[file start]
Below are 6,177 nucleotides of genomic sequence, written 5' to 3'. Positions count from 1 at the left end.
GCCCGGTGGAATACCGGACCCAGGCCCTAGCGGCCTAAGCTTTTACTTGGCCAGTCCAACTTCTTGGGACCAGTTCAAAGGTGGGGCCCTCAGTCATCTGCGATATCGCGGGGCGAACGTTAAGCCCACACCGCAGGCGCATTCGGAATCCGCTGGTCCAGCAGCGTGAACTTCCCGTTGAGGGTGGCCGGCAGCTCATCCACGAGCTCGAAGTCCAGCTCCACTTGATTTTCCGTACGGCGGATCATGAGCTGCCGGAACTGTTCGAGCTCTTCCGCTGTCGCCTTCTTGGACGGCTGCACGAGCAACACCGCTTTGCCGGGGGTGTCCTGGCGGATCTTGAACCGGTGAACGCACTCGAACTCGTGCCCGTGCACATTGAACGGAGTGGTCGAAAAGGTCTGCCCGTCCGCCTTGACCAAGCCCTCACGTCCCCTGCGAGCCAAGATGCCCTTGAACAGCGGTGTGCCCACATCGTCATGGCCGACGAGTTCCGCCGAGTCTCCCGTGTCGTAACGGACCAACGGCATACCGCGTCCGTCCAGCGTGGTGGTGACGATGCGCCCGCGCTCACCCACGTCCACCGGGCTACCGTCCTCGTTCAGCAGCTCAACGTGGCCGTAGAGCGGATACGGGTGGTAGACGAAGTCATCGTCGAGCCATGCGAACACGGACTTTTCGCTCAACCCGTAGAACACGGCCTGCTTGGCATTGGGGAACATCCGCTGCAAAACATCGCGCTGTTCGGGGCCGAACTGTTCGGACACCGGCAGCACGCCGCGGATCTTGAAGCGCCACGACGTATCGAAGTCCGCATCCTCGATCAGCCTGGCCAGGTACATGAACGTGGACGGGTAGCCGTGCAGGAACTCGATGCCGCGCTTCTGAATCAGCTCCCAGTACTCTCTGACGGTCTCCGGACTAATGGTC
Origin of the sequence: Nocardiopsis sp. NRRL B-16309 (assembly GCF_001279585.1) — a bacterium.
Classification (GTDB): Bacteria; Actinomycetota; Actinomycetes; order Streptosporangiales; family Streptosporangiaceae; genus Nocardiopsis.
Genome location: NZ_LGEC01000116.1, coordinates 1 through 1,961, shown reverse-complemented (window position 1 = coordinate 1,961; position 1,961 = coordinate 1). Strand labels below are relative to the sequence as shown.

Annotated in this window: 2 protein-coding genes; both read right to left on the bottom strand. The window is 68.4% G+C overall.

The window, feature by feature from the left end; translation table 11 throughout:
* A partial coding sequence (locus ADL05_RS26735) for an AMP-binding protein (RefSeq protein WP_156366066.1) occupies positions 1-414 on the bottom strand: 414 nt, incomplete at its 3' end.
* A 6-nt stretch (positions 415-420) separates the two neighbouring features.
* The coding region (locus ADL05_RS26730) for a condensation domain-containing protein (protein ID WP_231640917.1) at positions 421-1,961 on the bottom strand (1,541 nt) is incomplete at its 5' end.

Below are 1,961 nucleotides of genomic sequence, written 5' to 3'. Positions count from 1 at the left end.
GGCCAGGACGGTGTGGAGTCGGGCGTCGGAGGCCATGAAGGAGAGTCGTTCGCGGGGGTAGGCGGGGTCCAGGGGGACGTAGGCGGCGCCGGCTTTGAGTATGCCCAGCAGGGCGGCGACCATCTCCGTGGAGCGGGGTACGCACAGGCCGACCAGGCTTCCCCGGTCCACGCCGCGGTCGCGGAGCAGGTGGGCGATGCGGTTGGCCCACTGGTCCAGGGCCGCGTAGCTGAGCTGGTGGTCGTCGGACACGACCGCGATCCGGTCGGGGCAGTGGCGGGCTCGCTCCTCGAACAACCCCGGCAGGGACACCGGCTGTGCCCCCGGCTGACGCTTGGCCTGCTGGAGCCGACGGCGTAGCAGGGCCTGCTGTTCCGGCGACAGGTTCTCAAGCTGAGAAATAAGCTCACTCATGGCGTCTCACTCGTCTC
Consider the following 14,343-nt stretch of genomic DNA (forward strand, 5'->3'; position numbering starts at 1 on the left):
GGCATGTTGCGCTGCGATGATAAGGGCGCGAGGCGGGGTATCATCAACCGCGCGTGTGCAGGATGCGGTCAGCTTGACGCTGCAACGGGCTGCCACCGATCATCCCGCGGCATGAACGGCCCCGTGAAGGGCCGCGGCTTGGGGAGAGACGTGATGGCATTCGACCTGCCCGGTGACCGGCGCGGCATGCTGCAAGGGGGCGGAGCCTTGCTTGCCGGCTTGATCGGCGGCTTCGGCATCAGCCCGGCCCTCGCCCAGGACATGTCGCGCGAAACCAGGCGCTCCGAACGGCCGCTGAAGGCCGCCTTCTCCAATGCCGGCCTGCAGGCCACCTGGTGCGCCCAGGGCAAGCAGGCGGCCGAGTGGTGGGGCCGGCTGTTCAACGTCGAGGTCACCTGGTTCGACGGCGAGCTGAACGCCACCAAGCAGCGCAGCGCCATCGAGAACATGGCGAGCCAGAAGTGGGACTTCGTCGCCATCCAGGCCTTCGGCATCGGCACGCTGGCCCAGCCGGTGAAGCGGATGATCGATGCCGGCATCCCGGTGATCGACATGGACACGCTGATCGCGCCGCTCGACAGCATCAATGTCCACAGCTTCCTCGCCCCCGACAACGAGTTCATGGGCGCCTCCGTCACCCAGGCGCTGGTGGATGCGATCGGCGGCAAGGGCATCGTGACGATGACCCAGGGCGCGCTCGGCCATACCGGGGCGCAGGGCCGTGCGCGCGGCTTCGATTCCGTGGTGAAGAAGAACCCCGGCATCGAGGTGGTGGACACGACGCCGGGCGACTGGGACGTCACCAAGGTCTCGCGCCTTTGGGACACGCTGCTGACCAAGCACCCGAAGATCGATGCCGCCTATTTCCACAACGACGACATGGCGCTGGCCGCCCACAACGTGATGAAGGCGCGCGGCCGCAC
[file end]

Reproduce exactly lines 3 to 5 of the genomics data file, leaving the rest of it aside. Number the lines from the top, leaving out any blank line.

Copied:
Origin of the sequence: Nocardiopsis sp. NRRL B-16309 (assembly GCF_001279585.1) — a bacterium.
Classification (GTDB): Bacteria; Actinomycetota; Actinomycetes; order Streptosporangiales; family Streptosporangiaceae; genus Nocardiopsis.
Genome location: NZ_LGEC01000116.1, coordinates 1 through 1,961, shown reverse-complemented (window position 1 = coordinate 1,961; position 1,961 = coordinate 1). Strand labels below are relative to the sequence as shown.